Several studies with MEH-PPV are reported showing the photoluminescence in solutions and in films prepared by distinct techniques (spin coating and casting from solutions) in an attempt to understand the morphology of the films and to optimize the performance of the electroluminescent device.24-28 The role of the solvent depends on its solvation power as a whole, as well as on its selectivity: it has been shown that some solvents, like THF and chloroform, have a preference for MEH-PPV ramifications, while others, like chlorobenzene, xylene and toluene, mainly solvate the polymer backbone, resulting in different macromolecular conformations.8,29-32 This way, the distribution of the effective conjugation length and, consequently, the emission profile are changed. Moreover, the conformations in solution are partially maintained in the polymer films prepared from distinct solvents (memory effect).22,23,33

Here we report the systematic study of the concentration on the photophysical properties of MEH-PPV films with three molecular weights in an attempt to describe the evolution of the aggregation process. We have systematically studied the photophysical properties of MEH-PPV films produced by solutions of different concentrations to follow the sequential aggregation and to explain the memory effect in films. Using two equally good solvents, we have attempted to explain why they were able to produce morphologically different films and why the differences found in solution persisted in the films of these MEH-PPV samples. The criterion to select the solvents (chloroform and toluene) was the solubility parameter for MEH-PPV, which has been evaluated. Some physical characteristics of the solid state were also compared in order to correlate with the different molecular weights.




Three MEH-PPV with different molar weights (and polydispersities) were employed: = 51 kg mol-1 (/ = 8.8) (M51), = 86 kg mol-1 (/ = 4.9) (M86), = 125 kg mol-1 (/ = 5.2) (M125), all from Sigma-Aldrich Chemical Co. They were used as received (data from the supplier). Toluene and chloroform, spectrophotometric grade from Acros, were also used as received. Molecular weights () were employed for calculation of the molar concentration of all of the polymer solutions, in units of mol L-1.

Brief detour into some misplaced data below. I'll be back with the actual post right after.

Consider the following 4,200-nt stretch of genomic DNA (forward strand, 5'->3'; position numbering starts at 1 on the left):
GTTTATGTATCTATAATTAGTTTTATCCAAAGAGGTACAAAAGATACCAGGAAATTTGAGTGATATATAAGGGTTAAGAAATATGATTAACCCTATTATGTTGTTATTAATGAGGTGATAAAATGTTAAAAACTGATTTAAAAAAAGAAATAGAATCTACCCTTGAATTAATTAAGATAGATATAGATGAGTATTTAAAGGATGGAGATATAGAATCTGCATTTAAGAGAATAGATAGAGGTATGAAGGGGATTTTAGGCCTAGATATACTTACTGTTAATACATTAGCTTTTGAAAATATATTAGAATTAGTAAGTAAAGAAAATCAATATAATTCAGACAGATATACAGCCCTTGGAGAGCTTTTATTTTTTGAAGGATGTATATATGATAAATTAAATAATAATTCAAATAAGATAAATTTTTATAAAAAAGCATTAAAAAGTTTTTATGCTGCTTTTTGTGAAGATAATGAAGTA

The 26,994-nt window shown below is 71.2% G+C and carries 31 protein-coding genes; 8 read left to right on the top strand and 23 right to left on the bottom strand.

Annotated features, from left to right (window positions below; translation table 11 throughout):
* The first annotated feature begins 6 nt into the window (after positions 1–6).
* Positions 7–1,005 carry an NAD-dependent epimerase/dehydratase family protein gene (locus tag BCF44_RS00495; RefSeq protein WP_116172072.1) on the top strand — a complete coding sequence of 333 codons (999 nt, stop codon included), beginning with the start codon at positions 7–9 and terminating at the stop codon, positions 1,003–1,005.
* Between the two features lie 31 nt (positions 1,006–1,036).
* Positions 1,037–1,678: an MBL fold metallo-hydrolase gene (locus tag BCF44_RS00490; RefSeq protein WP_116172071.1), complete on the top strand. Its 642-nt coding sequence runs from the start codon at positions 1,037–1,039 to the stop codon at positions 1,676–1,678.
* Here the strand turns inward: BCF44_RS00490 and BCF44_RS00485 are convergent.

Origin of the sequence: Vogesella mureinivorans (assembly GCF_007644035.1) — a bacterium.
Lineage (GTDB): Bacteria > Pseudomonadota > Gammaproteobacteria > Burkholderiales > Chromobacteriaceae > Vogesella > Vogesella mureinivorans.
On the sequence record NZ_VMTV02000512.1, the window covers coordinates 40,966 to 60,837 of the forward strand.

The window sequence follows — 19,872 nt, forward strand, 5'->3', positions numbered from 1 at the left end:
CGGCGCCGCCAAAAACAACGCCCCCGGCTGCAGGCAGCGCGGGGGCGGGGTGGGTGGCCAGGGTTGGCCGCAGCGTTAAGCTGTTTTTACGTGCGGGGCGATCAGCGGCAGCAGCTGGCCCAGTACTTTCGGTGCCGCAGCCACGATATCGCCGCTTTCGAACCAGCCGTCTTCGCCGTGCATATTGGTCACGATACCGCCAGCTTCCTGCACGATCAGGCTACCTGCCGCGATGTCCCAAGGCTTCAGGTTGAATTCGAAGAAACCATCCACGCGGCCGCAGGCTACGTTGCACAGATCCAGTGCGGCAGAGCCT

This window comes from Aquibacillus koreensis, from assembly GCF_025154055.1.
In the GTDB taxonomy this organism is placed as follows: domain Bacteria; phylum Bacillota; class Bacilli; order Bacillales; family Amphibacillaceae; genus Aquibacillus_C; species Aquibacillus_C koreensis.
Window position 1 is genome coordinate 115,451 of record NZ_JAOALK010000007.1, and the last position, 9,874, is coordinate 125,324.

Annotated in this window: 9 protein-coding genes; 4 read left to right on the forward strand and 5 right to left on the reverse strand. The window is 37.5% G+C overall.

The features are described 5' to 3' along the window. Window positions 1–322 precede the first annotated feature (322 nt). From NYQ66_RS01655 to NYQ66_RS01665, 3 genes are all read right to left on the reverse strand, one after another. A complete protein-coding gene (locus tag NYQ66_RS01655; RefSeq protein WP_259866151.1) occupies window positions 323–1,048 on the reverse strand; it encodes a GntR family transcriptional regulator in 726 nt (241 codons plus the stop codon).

Photoluminescence studies of solutions of the MEH-PPV with three molecular weights in toluene and chloroform were prepared in the concentration range from 10-8 mol L-1 to 10-4 mol L-1. Films were prepared by casting of the solutions in both solvents on a Petri dish, with slow evaporation under a saturated solvent atmosphere, at room temperature, for 30 hours. Later, the films were dried in an oven at a temperature of ca. 50 ºC for 1 day. Film thicknesses were ca. 30-40 mm.

Small pieces of these films were also annealed at 70 ºC for 5 min in an oven under dynamic vacuum to evaluate possible morphological changes. This temperature is roughly at the glass transition, previously determined by DSC, but below the onset of the decomposition temperature estimated by TGA under a non-oxidative atmosphere.


We determined the crystallinity of the neat polymer samples and of the films by X-ray diffraction using a model XD-3A X-ray diffractrometer, with CuKa radiation, in the range ca. 2º < 2q < 50º, operating at 20 mA and 30 kV. Samples were supported on aluminum plates. The degree of crystallinity was determined by deconvolution of the diffraction peaks measured relative to the scattering band, which defines the cRX value.

Decomposition temperatures were determined by thermogravimetic analysis (TGA) under an argon atmosphere (Thermogravimetric Analyzer Hi-Res, TA Instruments, model 29500), performed at a heating rate of 10 ºC/min.

We also determined the glass transition by differential scanning calorimetry. DSC was performed using a DuPont 2910 differential scanning calorimeter (DSC) controlled by module 2000, calibrated with indium as standard, with a heating rate of 10 ºC/min. Two runs were scanned: the first from room temperature to 170 ºC, then the sample was cooled down at a rate of 20 ºC/min to –150 ºC and, heated at the same rate to 170 ºC. The glass transition temperatures were determined using the data from the second heating cycle.

Fluorescence measurements were performed in a PC1TM Photon Counting Spectrofluorimeter from ISS Inc. Fluorescence spectra of polymer solutions and polymer films were obtained. The polymer for these solutions was dissolved under stirring, during several hours and then, the solution was maintained in dark in a sealed flask. The spectral range was from 360 to 500 nm for the excitation spectra and from 500 to 700 nm for emission spectra. Slits were selected for a spectral resolution of ±0.5 nm.

MEH-PPV solubility parameter

In order to select good solvents for MEH-PPV we initially estimated its solubility parameter d (cal1/2 cm3/2) since, to our knowledge, it has not been determined experimentally. The method of group contribution35 was used, according to:

where: d is the solubility parameter, eco is the cohesive energy, Fi stands for the contribution of each group in the repeating unit and V for the molar volume. Using the values tabulated,35 the following values were found for d of MEH-PPV, respectively: 9.1 cal1/2 cm3/2, 9.4 cal1/2 cm3/2 and 8.9 cal1/2 cm3/2. The solvents with the closest delta values to these were toluene (8.9 cal1/2 cm3/2) and chloroform (9.3 cal1/2 cm3/2).36 Although we employed here only these two solvents, several others were tested allowing us to classify: good solvents (nitrobenzene 10.0 cal1/2 cm3/2, o-xylene 8.8 cal1/2 cm3/2, carbon tetrachloride 8.6 cal1/2 cm3/2, tetrahydrofuran 9.1 cal1/2 cm3/2), poor solvents (1,4-dioxane 10.0 cal1/2 cm3/2, ethyl acetate 9.1 cal1/2 cm3/2, tetrachloroethylene 9.3 cal1/2 cm3/2) and non-solvents (n-hexane 7.3 cal1/2 cm3/2, n-heptane 7.4 cal1/2 cm3/2, methylcyclohexane 7.8 cal1/2 cm3/2, dimehyl sufoxide 12.0 cal1/2 cm3/2, acetronitrile 11.9 cal1/2 cm3/2, 2-ethyl hexanol 9.5 cal1/2 cm3/2)..